Wednesday, March 08, 2006

(96) Dolmatov Vs Plaskett: European Junior Championship 1978-1979

When annotating the game Short vs Kramnik, Amsterdam 1993 for my New Statesman column of May 28th 1993 I made a reference to the type of ending that resulted.
Each side had Rook, Knight and some Pawns, but Short had a big advantage because of a cramping of his opponent’s pieces.

I wrote that I could empathise with Kramnik’s plight as in 1984 I had lost a similar ending to Short.
And I also mentioned that I had suffered another defeat in such a manner; in Groningen, Holland, at the European Junior Championships of 1978.
My opponent had been the Russian, Sergei Dolmatov. He had gone on to take the silver medal, and I the bronze.

The following year at the same event, when this photo was taken, I was to finish fourth -

This Dolmatov game was certain to be unknown to almost all of my readers for, to the best of my knowledge, it had only ever been published in the tournament book.

But something drew me to mention it, if only to fill up the page.

The next week I received a review copy of a book which was soon to be published by B.T.Batsfords: Training for the Tournament Player, by M.Dvoretsky and A.Jusupov.

Dvoretsky was Dolmatov’s trainer and had accompanied him in Groningen.
The frontispiece shows that the book was published in German in 1991, but I was certainly unaware of its existence.

One of the main techniques used by Dvoretsky with his pupils (he was regarded as the best chess trainer in the world) is that of a player annotating his own games.
Indeed, on page 73 there begins a chapter devoted to this method.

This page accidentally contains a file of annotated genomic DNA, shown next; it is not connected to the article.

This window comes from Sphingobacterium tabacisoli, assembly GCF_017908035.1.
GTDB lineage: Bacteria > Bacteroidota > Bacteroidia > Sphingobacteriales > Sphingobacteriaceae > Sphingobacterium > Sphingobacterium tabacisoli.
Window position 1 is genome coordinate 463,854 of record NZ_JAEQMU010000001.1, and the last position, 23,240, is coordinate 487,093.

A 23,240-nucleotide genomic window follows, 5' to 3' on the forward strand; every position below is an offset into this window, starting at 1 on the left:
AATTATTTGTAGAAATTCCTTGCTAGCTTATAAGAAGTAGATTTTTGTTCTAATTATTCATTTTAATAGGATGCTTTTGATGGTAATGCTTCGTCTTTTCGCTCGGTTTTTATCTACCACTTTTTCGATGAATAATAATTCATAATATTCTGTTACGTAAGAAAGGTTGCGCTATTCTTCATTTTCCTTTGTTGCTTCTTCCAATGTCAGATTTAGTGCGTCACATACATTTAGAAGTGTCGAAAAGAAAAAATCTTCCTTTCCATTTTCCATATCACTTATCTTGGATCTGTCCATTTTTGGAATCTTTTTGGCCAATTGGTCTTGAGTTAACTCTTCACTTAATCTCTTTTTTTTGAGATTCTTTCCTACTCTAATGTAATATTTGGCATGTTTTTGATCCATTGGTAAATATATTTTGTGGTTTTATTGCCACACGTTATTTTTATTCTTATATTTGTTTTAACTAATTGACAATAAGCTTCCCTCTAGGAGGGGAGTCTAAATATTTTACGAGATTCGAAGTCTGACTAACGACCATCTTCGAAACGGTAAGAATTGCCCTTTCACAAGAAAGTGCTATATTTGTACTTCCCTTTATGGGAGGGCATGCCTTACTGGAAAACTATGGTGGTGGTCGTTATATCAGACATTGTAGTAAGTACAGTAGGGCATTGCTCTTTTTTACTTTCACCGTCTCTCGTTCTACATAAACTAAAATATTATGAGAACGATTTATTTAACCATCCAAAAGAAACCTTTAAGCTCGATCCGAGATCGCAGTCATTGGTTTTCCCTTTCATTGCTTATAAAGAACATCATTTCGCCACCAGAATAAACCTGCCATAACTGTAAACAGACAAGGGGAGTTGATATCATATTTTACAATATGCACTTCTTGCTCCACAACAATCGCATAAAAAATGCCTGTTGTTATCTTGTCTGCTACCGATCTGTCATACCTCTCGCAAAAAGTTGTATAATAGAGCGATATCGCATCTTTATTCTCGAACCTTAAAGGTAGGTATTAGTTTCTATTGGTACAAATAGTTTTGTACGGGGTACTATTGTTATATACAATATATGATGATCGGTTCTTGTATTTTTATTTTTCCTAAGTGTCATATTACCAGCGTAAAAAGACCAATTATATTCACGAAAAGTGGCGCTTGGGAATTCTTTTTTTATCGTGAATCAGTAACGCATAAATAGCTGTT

Dvoretsky mentions that during the period 1977-1980 Dolmatov decided to work on his positional play.
One method he used was to make "Positional sketches" of his games.

On page 93 Dvoretsky writes:
Now I will show you one of his best games from that period... played at the European Junior Championship 1978-1979... Sergei of course no longer remembers what he calculated at the time. But not long ago I came across Dolmatov’s notebook of positional sketches and found in it a description of this episode. Thanks to this notebook, this magnificent example has been preserved, and I can now show it to you.
Then commence his annotations to Dolmatov’s game with myself. It would seem from what Dvoretsky here writes that at least ten years had elapsed between the playing of the game and his chance rediscovery of Dolmatov’s notebook.

Apart from in the tournament book of the 1978-79 European Junior Championships, I have never seen another published reference to this game.

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